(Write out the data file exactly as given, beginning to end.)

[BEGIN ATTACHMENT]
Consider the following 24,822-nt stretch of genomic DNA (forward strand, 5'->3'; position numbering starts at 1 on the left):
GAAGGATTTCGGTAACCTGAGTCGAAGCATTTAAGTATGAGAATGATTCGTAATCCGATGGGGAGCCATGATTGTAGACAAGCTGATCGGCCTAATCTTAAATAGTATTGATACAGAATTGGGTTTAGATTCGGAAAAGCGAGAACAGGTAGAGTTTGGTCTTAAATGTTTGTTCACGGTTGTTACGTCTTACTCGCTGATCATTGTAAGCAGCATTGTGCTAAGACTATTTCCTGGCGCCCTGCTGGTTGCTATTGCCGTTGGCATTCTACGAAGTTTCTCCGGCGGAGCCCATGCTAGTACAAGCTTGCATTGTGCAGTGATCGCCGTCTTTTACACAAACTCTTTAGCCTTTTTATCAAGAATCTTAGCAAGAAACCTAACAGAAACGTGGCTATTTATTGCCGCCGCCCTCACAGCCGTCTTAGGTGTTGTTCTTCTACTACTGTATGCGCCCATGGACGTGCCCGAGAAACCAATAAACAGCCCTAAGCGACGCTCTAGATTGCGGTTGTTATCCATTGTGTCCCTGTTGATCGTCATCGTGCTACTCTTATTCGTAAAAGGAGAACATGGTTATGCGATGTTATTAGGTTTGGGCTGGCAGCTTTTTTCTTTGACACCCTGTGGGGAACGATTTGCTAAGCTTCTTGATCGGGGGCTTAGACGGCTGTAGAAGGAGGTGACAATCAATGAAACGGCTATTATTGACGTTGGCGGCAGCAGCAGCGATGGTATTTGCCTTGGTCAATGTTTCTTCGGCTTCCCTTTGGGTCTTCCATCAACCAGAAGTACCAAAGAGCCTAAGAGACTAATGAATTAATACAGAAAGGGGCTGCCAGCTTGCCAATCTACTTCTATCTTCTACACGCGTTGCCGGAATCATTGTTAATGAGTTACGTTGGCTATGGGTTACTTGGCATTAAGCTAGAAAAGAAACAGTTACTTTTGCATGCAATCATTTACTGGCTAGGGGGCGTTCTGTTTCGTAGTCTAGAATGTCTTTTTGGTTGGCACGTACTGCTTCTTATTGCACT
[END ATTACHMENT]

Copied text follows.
Consider the following 24,822-nt stretch of genomic DNA (forward strand, 5'->3'; position numbering starts at 1 on the left):
GAAGGATTTCGGTAACCTGAGTCGAAGCATTTAAGTATGAGAATGATTCGTAATCCGATGGGGAGCCATGATTGTAGACAAGCTGATCGGCCTAATCTTAAATAGTATTGATACAGAATTGGGTTTAGATTCGGAAAAGCGAGAACAGGTAGAGTTTGGTCTTAAATGTTTGTTCACGGTTGTTACGTCTTACTCGCTGATCATTGTAAGCAGCATTGTGCTAAGACTATTTCCTGGCGCCCTGCTGGTTGCTATTGCCGTTGGCATTCTACGAAGTTTCTCCGGCGGAGCCCATGCTAGTACAAGCTTGCATTGTGCAGTGATCGCCGTCTTTTACACAAACTCTTTAGCCTTTTTATCAAGAATCTTAGCAAGAAACCTAACAGAAACGTGGCTATTTATTGCCGCCGCCCTCACAGCCGTCTTAGGTGTTGTTCTTCTACTACTGTATGCGCCCATGGACGTGCCCGAGAAACCAATAAACAGCCCTAAGCGACGCTCTAGATTGCGGTTGTTATCCATTGTGTCCCTGTTGATCGTCATCGTGCTACTCTTATTCGTAAAAGGAGAACATGGTTATGCGATGTTATTAGGTTTGGGCTGGCAGCTTTTTTCTTTGACACCCTGTGGGGAACGATTTGCTAAGCTTCTTGATCGGGGGCTTAGACGGCTGTAGAAGGAGGTGACAATCAATGAAACGGCTATTATTGACGTTGGCGGCAGCAGCAGCGATGGTATTTGCCTTGGTCAATGTTTCTTCGGCTTCCCTTTGGGTCTTCCATCAACCAGAAGTACCAAAGAGCCTAAGAGACTAATGAATTAATACAGAAAGGGGCTGCCAGCTTGCCAATCTACTTCTATCTTCTACACGCGTTGCCGGAATCATTGTTAATGAGTTACGTTGGCTATGGGTTACTTGGCATTAAGCTAGAAAAGAAACAGTTACTTTTGCATGCAATCATTTACTGGCTAGGGGGCGTTCTGTTTCGTAGTCTAGAATGTCTTTTTGGTTGGCACGTACTGCTTCTTATTGCACT